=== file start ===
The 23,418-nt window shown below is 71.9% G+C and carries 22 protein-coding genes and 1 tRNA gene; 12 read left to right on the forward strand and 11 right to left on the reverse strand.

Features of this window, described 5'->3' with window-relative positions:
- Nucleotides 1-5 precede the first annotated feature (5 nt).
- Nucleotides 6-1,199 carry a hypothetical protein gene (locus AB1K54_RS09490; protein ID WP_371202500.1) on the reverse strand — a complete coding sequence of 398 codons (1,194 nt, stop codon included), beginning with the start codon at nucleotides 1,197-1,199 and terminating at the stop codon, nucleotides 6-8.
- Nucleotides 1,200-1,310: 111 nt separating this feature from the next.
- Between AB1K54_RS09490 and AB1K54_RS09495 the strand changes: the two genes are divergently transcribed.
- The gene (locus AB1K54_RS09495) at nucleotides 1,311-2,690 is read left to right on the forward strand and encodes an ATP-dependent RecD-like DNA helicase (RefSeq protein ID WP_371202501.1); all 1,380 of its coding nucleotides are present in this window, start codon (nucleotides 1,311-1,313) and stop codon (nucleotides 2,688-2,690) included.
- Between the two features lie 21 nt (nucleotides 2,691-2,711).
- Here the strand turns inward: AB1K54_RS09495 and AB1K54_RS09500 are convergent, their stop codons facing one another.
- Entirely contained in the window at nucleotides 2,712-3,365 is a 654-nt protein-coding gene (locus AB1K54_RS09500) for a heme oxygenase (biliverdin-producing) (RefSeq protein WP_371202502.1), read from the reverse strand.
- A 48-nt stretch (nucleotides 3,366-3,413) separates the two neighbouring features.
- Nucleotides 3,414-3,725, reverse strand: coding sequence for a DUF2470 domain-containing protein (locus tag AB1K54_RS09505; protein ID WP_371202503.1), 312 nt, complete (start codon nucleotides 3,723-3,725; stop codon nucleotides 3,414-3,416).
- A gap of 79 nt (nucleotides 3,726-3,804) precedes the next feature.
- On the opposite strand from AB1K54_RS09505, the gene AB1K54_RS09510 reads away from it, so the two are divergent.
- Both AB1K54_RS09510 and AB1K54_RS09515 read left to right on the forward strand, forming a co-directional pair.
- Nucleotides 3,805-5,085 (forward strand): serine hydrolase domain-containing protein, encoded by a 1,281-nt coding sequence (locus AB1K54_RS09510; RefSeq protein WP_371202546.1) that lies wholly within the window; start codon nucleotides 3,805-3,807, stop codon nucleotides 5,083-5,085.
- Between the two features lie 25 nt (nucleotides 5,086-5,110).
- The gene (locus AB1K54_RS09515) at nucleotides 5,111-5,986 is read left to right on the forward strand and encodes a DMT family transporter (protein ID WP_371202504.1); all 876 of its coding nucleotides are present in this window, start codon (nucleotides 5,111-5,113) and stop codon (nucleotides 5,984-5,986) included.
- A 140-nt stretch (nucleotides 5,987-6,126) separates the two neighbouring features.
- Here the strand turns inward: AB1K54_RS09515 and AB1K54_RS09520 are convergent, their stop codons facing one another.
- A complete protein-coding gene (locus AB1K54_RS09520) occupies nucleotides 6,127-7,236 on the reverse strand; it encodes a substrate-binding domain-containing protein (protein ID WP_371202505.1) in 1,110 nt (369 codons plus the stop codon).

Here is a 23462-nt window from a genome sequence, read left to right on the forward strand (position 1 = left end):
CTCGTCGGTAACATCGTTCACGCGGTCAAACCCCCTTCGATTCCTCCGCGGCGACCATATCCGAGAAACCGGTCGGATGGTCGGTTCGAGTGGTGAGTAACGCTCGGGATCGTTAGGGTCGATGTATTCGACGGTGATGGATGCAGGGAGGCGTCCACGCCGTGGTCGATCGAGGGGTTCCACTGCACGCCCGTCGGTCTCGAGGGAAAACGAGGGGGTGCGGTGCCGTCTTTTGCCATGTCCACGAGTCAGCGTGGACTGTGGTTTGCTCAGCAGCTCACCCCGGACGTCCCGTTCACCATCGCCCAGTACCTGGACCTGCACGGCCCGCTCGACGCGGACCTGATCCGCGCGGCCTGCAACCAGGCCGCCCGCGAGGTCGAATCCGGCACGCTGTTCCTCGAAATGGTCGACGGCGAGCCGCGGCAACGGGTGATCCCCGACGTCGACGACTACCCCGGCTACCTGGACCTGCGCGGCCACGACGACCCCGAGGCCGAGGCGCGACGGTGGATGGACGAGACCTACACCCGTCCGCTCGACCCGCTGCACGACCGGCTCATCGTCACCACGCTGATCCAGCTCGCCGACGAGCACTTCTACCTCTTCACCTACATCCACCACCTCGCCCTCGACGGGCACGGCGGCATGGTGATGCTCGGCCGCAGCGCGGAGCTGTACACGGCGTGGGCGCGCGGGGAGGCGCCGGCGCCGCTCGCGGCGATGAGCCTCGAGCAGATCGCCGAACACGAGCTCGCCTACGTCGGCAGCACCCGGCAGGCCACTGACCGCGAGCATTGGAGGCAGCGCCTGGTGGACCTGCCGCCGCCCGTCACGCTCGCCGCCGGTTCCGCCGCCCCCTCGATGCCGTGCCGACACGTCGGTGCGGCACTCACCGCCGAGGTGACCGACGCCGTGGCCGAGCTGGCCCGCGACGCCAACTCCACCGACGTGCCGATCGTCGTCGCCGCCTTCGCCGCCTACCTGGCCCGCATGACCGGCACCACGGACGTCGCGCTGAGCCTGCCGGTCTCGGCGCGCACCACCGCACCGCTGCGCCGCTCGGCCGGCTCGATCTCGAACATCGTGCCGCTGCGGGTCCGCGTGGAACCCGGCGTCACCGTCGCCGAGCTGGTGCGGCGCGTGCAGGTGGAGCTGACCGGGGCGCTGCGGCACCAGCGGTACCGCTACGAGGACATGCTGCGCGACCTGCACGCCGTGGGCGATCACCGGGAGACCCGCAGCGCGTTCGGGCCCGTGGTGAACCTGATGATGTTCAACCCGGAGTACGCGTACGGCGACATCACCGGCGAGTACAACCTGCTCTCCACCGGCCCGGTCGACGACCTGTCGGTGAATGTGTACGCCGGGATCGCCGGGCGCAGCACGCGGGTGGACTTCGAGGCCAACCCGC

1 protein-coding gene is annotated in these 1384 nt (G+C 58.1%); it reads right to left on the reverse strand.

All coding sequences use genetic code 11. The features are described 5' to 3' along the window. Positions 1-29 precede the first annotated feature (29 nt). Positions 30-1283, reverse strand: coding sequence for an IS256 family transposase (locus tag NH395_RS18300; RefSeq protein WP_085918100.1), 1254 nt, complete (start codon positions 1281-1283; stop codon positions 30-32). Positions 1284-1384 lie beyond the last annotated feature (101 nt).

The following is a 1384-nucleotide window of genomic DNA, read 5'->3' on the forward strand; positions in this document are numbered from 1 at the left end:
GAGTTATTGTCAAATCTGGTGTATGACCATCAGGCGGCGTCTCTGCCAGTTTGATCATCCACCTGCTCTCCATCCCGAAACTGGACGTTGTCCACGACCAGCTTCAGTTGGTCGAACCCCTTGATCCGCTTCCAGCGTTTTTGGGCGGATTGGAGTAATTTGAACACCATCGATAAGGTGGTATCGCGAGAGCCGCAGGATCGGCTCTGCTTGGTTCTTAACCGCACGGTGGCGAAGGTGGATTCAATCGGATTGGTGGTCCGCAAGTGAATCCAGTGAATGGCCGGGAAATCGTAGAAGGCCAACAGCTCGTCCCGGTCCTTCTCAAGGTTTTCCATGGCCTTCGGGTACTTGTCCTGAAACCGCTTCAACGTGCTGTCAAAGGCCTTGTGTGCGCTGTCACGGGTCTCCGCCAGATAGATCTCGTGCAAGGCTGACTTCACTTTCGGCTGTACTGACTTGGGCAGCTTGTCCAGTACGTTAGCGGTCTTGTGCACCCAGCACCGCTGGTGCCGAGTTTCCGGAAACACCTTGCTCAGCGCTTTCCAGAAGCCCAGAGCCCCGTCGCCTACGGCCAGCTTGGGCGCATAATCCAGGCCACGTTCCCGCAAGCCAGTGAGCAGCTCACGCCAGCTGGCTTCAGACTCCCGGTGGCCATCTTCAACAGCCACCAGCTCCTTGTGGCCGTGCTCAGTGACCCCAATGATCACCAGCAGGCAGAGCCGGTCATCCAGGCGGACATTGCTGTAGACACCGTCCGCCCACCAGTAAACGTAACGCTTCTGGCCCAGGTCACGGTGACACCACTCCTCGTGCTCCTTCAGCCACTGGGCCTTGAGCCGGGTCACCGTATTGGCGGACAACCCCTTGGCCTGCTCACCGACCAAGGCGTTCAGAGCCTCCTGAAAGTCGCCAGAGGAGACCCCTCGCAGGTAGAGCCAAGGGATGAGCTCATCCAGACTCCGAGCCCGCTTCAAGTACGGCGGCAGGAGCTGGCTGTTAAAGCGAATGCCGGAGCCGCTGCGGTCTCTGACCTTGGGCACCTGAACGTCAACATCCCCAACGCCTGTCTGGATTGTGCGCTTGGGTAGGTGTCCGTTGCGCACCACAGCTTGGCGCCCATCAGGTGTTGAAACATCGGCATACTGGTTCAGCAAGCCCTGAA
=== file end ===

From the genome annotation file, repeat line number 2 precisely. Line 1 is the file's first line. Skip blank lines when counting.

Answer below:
Features of this window, described 5'->3' with window-relative positions: